MGT creditor wants freed from bankruptcy freeze

mgt construction sign

An MGT Construction sign on Porter Street in Manchester. (Kieran McQuilkin)

A subcontractor wants permission to continue its four-year legal fight against MGT Construction, the longtime local firm whose bankruptcy filing last month put a hold on the two sides’ dispute over six figures’ worth of allegedly unpaid work from a pair of projects in Manchester.

CentiMark Corp., a national roofing contractor with a presence in Richmond, has asked the federal bankruptcy court for a so-called relief from stay, which would allow it to undo the freeze that MGT’s Feb. 22 Chapter 7 liquidation filing put on a lawsuit that dates back to 2014, as well as the dozens of other ongoing and potential legal disputes MGT cites in its bankruptcy records.

CentiMark’s case in Richmond Circuit Court stems from work it did on the Hopper Lofts at 701 Maury and Stella 360 apartments at 310 Stockton St., two Southside redevelopments for which MGT was general contractor.

The company claims it was hired in 2011 by MGT as a subcontractor to put roofs on the two projects for a total of $833,000. CentiMark claims it completed the jobs, but is still owed a total of $265,000, nearly all of which stems from the Hopper project.

CentiMark eventually filed liens over the unpaid bills and ultimately the circuit court suit seeking a judgment to enforce the validity of the liens and try to force the project’s insurance bonding company to pay what’s owed.

Now left to stand in line among MGT’s more than 500 creditors – who are owed a combined $28 million – CentiMark argues that its long-running suit is far enough along that it should be allowed to proceed outside the protection of the Chapter 7 filing.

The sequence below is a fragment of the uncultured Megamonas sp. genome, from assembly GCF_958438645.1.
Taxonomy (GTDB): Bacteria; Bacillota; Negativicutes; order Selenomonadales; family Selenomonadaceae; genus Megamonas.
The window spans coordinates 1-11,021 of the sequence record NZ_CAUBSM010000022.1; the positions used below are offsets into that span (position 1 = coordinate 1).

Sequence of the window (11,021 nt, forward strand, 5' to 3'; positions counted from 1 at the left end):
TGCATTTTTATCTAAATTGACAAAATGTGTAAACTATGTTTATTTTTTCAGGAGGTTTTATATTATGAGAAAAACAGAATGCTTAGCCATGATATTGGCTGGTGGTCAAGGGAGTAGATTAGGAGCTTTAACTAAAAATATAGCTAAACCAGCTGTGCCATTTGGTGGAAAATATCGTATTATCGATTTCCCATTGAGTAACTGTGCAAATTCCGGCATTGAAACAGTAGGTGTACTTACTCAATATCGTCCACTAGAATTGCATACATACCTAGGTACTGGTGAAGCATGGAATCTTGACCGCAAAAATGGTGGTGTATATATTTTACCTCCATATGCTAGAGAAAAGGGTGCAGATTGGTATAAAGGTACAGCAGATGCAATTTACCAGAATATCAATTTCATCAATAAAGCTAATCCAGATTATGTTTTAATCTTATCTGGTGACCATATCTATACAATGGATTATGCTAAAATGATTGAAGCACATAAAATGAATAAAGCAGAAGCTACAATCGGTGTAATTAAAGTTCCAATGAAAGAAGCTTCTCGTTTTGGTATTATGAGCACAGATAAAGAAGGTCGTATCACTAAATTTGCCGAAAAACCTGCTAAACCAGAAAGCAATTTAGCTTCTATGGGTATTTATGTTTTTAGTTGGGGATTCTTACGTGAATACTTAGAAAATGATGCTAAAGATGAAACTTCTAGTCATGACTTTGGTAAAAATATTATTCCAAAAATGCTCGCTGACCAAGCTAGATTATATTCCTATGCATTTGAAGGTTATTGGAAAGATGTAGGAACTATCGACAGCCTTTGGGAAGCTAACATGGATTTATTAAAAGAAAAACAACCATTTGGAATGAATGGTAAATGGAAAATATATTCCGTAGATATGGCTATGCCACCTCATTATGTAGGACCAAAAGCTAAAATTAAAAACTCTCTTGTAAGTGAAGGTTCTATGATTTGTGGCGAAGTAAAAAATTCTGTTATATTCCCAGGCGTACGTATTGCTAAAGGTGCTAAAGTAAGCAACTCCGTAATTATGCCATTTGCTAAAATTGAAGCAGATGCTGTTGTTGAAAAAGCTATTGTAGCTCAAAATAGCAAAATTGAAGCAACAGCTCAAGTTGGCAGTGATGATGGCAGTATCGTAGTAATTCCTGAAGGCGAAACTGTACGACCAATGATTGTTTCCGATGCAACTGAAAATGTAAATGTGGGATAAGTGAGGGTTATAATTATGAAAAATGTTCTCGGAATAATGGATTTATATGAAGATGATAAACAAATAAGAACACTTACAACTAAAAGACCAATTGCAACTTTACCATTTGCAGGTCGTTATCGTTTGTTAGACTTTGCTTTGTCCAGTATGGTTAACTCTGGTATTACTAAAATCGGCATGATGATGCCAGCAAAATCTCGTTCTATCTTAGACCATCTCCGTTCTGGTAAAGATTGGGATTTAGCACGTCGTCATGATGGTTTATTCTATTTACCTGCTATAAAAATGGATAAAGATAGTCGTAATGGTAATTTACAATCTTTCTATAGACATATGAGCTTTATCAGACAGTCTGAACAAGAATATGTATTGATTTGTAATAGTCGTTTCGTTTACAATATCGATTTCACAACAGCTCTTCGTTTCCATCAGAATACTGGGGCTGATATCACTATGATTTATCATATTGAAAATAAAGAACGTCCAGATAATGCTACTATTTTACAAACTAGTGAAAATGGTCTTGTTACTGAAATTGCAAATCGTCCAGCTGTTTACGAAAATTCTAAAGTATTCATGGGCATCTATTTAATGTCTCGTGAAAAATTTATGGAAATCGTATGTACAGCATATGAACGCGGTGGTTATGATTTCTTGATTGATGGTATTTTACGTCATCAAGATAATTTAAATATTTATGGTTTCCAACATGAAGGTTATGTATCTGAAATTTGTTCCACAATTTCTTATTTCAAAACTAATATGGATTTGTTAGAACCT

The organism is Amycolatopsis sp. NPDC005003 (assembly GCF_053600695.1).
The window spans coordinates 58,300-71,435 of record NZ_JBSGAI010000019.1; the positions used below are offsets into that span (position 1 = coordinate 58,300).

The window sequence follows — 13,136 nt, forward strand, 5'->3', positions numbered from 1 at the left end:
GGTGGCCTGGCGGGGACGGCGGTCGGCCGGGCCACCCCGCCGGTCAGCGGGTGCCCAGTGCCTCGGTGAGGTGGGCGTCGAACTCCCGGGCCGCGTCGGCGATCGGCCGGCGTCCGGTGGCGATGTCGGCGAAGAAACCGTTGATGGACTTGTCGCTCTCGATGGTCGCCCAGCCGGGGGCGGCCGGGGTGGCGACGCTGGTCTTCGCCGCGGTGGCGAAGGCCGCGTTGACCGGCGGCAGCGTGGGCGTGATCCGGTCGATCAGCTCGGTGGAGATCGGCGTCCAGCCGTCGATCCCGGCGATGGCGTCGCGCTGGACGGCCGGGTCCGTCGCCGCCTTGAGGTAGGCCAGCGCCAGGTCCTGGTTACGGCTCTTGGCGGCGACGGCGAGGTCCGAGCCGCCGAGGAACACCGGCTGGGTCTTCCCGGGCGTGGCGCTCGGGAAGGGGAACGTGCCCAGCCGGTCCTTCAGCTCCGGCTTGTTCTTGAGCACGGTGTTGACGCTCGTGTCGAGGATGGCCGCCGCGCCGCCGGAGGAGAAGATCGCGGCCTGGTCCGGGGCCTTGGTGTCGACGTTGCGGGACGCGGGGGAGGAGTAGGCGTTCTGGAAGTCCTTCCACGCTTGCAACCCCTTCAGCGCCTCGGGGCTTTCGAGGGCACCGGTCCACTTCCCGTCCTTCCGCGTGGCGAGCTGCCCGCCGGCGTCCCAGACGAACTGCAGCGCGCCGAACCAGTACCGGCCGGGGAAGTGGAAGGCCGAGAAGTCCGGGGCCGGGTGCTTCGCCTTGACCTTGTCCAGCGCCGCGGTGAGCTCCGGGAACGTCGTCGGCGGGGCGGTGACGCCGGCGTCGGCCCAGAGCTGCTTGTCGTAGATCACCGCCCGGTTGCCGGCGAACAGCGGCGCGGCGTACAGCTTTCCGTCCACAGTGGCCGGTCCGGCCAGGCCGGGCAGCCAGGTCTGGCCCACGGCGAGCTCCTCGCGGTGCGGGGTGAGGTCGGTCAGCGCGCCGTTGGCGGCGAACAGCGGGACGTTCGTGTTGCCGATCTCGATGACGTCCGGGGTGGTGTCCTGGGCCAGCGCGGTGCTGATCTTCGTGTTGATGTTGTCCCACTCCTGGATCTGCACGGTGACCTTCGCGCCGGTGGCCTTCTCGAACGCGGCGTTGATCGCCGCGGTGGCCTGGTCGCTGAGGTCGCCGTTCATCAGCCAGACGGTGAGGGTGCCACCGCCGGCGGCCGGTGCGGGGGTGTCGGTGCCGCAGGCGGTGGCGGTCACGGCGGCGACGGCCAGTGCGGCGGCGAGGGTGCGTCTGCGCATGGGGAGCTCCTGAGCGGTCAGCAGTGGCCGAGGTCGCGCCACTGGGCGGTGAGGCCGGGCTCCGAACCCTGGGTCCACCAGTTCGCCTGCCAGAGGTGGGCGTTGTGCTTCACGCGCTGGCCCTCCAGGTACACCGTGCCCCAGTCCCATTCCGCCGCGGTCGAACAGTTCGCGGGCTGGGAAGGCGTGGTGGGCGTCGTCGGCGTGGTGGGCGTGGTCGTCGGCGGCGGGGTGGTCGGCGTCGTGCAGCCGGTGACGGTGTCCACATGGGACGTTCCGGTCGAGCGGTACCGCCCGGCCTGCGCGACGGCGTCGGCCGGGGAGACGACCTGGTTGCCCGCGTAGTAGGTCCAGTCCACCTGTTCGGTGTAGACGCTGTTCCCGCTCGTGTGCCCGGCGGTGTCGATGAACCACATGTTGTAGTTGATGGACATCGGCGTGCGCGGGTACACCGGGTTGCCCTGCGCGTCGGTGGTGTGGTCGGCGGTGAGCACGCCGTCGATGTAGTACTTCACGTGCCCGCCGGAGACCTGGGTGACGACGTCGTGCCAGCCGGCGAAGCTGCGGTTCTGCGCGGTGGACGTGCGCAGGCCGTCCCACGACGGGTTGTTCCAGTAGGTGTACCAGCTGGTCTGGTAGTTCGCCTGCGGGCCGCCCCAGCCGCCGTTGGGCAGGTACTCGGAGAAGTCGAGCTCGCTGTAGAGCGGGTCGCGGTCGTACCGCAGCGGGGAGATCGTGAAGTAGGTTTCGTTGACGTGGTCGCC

It argues that all sides have filed respective responses and the lawsuit is “ripe for trial.”

“It would be a waste of resources of this court, and of the parties, to move the case to a new forum at this late stage of the litigation,” CentiMark’s March 14 filing argues.

The company also argues that the bonding company, Hartford Fire Insurance, would be liable for the full amount of what’s owed if the lien is found to be valid, and therefore the case would eliminate a creditor off MGT’s long list.

CentiMark is represented in the case by Stephen Scarce, Trevor Reid, Meredith Yoder and Dimitrios Karles of Parker, Pollard, Wilton & Peaden. Scarce did not return a call seeking comment on Friday.

A subsidiary of local real estate firm Thalhimer, MGT was put into bankruptcy as part of a winding down process of the nearly three-decade-old general contractor.

It claims to have only $51,000 in assets, leaving little initial evidence that there will be much left for creditors.

Its largest creditor is listed as Morton G. Thalhimer Inc., the formal name of the Thalhimer parent company under which the Cushman & Wakefield brokerage and Thalhimer Realty Partners investment arms also operate.

The parent company is owed $14.88 million for “loans, advances, etc.,” money it apparently sent down to the construction subsidiary leading up toward the end of last year when the decision was made to wind down MGT.

The second-largest creditors are two affiliates of locally based developer Genesis Properties, which hired MGT as general contractor on its Shockoe Valley View Apartments and Hatcher Tobacco Flats. Those disputes are for claims of around $3 million and are subject to litigation.

The bulk of the creditors listed are subcontractors and suppliers owed a range of hundreds to hundreds of thousands of dollars.

CentiMark is the first of MGT’s creditors to file for relief from stay, but others could follow as many of the creditor claims are listed as being subject to bond claims, according to court filings.

MGT is represented in its Chapter 7 case by David Spiro of Spiro & Brown. An email to Spiro was not returned by press time.

mgt construction sign